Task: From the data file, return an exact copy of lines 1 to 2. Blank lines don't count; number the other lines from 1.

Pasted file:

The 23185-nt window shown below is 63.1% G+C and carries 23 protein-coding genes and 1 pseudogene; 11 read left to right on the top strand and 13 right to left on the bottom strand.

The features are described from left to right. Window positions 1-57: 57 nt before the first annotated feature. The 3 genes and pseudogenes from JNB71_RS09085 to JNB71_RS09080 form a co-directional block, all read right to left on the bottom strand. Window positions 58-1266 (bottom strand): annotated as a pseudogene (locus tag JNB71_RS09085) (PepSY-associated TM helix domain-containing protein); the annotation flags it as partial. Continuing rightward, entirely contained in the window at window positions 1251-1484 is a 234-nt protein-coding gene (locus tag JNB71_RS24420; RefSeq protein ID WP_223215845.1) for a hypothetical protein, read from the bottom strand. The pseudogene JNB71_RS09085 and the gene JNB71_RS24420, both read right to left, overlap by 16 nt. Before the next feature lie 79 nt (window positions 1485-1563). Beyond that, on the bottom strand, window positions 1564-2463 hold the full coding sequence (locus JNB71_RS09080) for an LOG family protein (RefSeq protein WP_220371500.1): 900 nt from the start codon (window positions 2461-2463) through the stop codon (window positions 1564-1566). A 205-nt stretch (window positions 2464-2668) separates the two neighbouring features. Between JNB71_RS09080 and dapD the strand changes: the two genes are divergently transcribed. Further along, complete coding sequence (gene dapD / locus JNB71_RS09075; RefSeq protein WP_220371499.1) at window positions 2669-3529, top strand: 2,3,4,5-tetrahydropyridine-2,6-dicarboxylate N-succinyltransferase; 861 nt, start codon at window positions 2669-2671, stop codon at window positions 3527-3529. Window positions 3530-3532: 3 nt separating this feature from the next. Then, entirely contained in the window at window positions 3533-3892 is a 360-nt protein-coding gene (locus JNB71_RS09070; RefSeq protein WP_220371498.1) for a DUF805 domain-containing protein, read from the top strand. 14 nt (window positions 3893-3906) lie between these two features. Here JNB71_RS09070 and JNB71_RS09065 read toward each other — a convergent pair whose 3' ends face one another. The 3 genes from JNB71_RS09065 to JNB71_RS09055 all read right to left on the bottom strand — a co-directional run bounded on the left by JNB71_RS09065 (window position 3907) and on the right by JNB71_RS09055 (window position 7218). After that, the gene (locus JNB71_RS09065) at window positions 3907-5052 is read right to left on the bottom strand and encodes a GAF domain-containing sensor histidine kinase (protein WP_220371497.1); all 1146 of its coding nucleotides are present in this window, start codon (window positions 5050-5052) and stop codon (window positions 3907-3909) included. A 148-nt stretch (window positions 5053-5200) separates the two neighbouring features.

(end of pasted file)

The 23185-nt window shown below is 63.1% G+C and carries 23 protein-coding genes and 1 pseudogene; 11 read left to right on the top strand and 13 right to left on the bottom strand.

The features are described from left to right. Window positions 1-57: 57 nt before the first annotated feature. The 3 genes and pseudogenes from JNB71_RS09085 to JNB71_RS09080 form a co-directional block, all read right to left on the bottom strand. Window positions 58-1266 (bottom strand): annotated as a pseudogene (locus tag JNB71_RS09085) (PepSY-associated TM helix domain-containing protein); the annotation flags it as partial. Continuing rightward, entirely contained in the window at window positions 1251-1484 is a 234-nt protein-coding gene (locus tag JNB71_RS24420; RefSeq protein ID WP_223215845.1) for a hypothetical protein, read from the bottom strand. The pseudogene JNB71_RS09085 and the gene JNB71_RS24420, both read right to left, overlap by 16 nt. Before the next feature lie 79 nt (window positions 1485-1563). Beyond that, on the bottom strand, window positions 1564-2463 hold the full coding sequence (locus JNB71_RS09080) for an LOG family protein (RefSeq protein WP_220371500.1): 900 nt from the start codon (window positions 2461-2463) through the stop codon (window positions 1564-1566). A 205-nt stretch (window positions 2464-2668) separates the two neighbouring features. Between JNB71_RS09080 and dapD the strand changes: the two genes are divergently transcribed. Further along, complete coding sequence (gene dapD / locus JNB71_RS09075; RefSeq protein WP_220371499.1) at window positions 2669-3529, top strand: 2,3,4,5-tetrahydropyridine-2,6-dicarboxylate N-succinyltransferase; 861 nt, start codon at window positions 2669-2671, stop codon at window positions 3527-3529. Window positions 3530-3532: 3 nt separating this feature from the next. Then, entirely contained in the window at window positions 3533-3892 is a 360-nt protein-coding gene (locus JNB71_RS09070; RefSeq protein WP_220371498.1) for a DUF805 domain-containing protein, read from the top strand. 14 nt (window positions 3893-3906) lie between these two features. Here JNB71_RS09070 and JNB71_RS09065 read toward each other — a convergent pair whose 3' ends face one another. The 3 genes from JNB71_RS09065 to JNB71_RS09055 all read right to left on the bottom strand — a co-directional run bounded on the left by JNB71_RS09065 (window position 3907) and on the right by JNB71_RS09055 (window position 7218). After that, the gene (locus JNB71_RS09065) at window positions 3907-5052 is read right to left on the bottom strand and encodes a GAF domain-containing sensor histidine kinase (protein WP_220371497.1); all 1146 of its coding nucleotides are present in this window, start codon (window positions 5050-5052) and stop codon (window positions 3907-3909) included. A 148-nt stretch (window positions 5053-5200) separates the two neighbouring features.